JDW: What are your plans for the future?
DT: Keep writing, keep entering contests, keep building my network, collaborating and helping others along the journey as much as I possibly can. I am now more focused on faith-based films and how to tell them better and step it up a notch because our world is hurting and we need to get the message out there in a way that will take root and start a movement. We need revival and media arts is an amazing way to get the fire started. So, I’m going to take my match and march on.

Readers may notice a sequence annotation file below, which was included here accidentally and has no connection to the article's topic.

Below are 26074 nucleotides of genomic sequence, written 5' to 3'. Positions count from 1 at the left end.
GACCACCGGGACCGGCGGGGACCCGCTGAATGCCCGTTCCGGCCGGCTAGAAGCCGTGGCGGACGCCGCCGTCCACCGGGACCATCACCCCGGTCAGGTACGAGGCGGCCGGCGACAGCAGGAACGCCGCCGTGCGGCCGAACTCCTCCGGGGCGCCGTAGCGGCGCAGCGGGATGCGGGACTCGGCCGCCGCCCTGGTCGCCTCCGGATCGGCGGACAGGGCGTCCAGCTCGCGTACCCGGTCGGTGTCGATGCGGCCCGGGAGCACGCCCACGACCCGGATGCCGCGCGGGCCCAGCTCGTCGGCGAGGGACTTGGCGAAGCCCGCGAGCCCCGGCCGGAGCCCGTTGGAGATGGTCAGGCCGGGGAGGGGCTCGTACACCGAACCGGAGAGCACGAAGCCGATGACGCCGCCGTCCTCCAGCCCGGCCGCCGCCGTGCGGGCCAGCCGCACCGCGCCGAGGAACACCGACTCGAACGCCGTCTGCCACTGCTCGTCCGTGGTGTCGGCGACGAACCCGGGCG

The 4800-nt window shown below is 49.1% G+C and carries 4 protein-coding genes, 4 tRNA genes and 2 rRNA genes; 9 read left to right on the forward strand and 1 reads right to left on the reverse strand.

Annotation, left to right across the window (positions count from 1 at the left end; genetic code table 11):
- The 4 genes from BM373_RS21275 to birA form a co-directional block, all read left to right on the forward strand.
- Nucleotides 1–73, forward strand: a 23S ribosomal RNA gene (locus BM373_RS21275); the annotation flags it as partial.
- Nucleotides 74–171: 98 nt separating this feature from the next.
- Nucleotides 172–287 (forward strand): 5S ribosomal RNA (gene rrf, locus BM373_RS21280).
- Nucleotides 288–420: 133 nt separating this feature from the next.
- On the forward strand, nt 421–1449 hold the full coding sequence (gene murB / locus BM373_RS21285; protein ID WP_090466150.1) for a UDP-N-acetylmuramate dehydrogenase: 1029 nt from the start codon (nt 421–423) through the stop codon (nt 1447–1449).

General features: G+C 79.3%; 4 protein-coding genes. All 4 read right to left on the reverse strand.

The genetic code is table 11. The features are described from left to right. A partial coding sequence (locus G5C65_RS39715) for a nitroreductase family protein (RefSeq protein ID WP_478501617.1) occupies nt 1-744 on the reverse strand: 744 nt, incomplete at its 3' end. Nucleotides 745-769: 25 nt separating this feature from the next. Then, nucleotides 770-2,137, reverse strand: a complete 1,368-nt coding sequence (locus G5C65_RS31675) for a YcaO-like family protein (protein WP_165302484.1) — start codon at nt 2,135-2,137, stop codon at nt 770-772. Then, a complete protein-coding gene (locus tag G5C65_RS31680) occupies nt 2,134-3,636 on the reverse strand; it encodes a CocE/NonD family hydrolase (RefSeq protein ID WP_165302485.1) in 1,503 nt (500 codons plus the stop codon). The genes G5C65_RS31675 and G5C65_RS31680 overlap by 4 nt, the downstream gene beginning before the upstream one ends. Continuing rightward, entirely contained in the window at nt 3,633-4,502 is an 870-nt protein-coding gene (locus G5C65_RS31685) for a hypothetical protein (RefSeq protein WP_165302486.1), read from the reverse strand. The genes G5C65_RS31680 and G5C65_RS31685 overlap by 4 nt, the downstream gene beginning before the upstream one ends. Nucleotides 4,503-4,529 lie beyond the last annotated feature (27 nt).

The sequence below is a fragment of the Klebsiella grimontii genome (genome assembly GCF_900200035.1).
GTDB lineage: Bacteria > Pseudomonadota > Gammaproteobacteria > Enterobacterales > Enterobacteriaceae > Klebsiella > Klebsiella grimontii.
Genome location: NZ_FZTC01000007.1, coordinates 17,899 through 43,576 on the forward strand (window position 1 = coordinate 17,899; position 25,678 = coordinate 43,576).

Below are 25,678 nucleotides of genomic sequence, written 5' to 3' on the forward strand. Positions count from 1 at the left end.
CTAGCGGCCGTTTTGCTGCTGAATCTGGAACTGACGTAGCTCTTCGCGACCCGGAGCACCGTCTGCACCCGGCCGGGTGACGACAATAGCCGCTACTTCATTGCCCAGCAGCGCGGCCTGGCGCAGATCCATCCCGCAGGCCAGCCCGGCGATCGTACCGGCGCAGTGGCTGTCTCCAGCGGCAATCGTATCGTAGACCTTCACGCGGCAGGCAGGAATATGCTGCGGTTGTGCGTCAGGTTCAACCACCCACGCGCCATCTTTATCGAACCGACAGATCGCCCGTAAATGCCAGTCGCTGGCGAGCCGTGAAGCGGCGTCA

JDW: Anything else we should know about you?
DT: I recently found a baby opossum hiding behind my toilet at 3 a.m., which will soon become part of a children’s book series I’m writing. He was caught the next day at noon and released. Since then I have adopted two beautiful cats. I fell in love with every pair of cats I saw but when I came across sisters Faith and Grace, I knew it was a sign because I certainly needed a little more Faith and Grace in my life. So far so good. I have not had any experiences with unwanted critters of any kind.